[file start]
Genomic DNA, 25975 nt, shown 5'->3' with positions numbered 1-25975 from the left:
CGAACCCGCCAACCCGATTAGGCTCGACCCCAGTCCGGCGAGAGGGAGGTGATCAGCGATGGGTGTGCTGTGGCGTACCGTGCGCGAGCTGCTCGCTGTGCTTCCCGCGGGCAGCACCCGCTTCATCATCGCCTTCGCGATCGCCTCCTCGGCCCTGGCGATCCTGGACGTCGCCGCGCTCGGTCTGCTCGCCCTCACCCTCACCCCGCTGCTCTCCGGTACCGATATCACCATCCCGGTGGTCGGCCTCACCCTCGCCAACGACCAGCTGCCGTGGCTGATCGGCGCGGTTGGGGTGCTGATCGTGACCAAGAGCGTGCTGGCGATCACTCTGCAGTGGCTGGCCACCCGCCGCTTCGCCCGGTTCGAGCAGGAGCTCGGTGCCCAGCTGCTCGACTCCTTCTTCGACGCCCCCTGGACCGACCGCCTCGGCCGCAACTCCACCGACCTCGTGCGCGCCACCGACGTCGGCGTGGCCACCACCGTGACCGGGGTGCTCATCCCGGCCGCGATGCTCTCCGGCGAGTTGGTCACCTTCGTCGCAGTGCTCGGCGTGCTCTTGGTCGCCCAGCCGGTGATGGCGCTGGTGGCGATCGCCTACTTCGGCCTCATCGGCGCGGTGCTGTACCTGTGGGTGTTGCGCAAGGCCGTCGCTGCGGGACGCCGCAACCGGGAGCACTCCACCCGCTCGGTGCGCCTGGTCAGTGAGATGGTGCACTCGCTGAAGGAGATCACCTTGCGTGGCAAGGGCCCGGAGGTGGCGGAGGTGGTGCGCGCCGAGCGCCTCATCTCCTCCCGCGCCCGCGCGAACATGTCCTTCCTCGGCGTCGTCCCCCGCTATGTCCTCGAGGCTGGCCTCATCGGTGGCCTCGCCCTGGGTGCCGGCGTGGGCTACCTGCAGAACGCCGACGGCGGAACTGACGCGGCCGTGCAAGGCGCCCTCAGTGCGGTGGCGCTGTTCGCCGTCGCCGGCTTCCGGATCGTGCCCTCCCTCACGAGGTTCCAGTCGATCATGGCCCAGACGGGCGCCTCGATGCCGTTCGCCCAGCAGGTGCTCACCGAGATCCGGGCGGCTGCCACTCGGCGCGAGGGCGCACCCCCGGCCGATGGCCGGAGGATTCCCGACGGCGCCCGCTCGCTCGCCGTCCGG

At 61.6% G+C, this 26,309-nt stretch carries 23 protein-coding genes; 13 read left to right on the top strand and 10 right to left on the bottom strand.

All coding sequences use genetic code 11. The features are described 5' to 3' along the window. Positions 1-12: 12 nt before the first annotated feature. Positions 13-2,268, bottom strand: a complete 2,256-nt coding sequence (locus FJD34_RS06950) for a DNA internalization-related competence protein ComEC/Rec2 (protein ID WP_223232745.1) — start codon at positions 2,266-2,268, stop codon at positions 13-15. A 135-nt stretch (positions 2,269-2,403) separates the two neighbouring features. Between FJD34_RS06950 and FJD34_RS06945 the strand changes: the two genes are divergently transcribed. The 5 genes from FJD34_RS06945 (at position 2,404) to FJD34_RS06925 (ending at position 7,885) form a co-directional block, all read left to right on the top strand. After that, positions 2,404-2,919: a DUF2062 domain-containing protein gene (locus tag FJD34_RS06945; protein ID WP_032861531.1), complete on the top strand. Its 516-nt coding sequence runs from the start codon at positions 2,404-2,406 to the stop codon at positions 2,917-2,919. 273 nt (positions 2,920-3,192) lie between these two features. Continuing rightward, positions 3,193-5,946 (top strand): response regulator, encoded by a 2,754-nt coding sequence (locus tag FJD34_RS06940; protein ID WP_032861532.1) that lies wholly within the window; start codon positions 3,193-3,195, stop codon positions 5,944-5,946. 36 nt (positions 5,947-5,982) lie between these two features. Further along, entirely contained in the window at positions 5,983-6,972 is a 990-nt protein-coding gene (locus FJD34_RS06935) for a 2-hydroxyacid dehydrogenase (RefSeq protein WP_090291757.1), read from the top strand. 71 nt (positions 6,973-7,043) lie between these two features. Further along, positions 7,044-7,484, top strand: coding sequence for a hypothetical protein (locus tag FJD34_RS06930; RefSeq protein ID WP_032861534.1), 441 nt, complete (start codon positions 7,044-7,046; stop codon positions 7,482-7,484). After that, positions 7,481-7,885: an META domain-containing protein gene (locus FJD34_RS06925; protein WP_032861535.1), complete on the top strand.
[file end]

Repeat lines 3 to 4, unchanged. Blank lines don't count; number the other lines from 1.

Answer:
At 61.6% G+C, this 26,309-nt stretch carries 23 protein-coding genes; 13 read left to right on the top strand and 10 right to left on the bottom strand.

All coding sequences use genetic code 11. The features are described 5' to 3' along the window. Positions 1-12: 12 nt before the first annotated feature. Positions 13-2,268, bottom strand: a complete 2,256-nt coding sequence (locus FJD34_RS06950) for a DNA internalization-related competence protein ComEC/Rec2 (protein ID WP_223232745.1) — start codon at positions 2,266-2,268, stop codon at positions 13-15. A 135-nt stretch (positions 2,269-2,403) separates the two neighbouring features. Between FJD34_RS06950 and FJD34_RS06945 the strand changes: the two genes are divergently transcribed. The 5 genes from FJD34_RS06945 (at position 2,404) to FJD34_RS06925 (ending at position 7,885) form a co-directional block, all read left to right on the top strand. After that, positions 2,404-2,919: a DUF2062 domain-containing protein gene (locus tag FJD34_RS06945; protein ID WP_032861531.1), complete on the top strand. Its 516-nt coding sequence runs from the start codon at positions 2,404-2,406 to the stop codon at positions 2,917-2,919. 273 nt (positions 2,920-3,192) lie between these two features. Continuing rightward, positions 3,193-5,946 (top strand): response regulator, encoded by a 2,754-nt coding sequence (locus tag FJD34_RS06940; protein ID WP_032861532.1) that lies wholly within the window; start codon positions 3,193-3,195, stop codon positions 5,944-5,946. 36 nt (positions 5,947-5,982) lie between these two features. Further along, entirely contained in the window at positions 5,983-6,972 is a 990-nt protein-coding gene (locus FJD34_RS06935) for a 2-hydroxyacid dehydrogenase (RefSeq protein WP_090291757.1), read from the top strand. 71 nt (positions 6,973-7,043) lie between these two features. Further along, positions 7,044-7,484, top strand: coding sequence for a hypothetical protein (locus tag FJD34_RS06930; RefSeq protein ID WP_032861534.1), 441 nt, complete (start codon positions 7,044-7,046; stop codon positions 7,482-7,484). After that, positions 7,481-7,885: an META domain-containing protein gene (locus FJD34_RS06925; protein WP_032861535.1), complete on the top strand.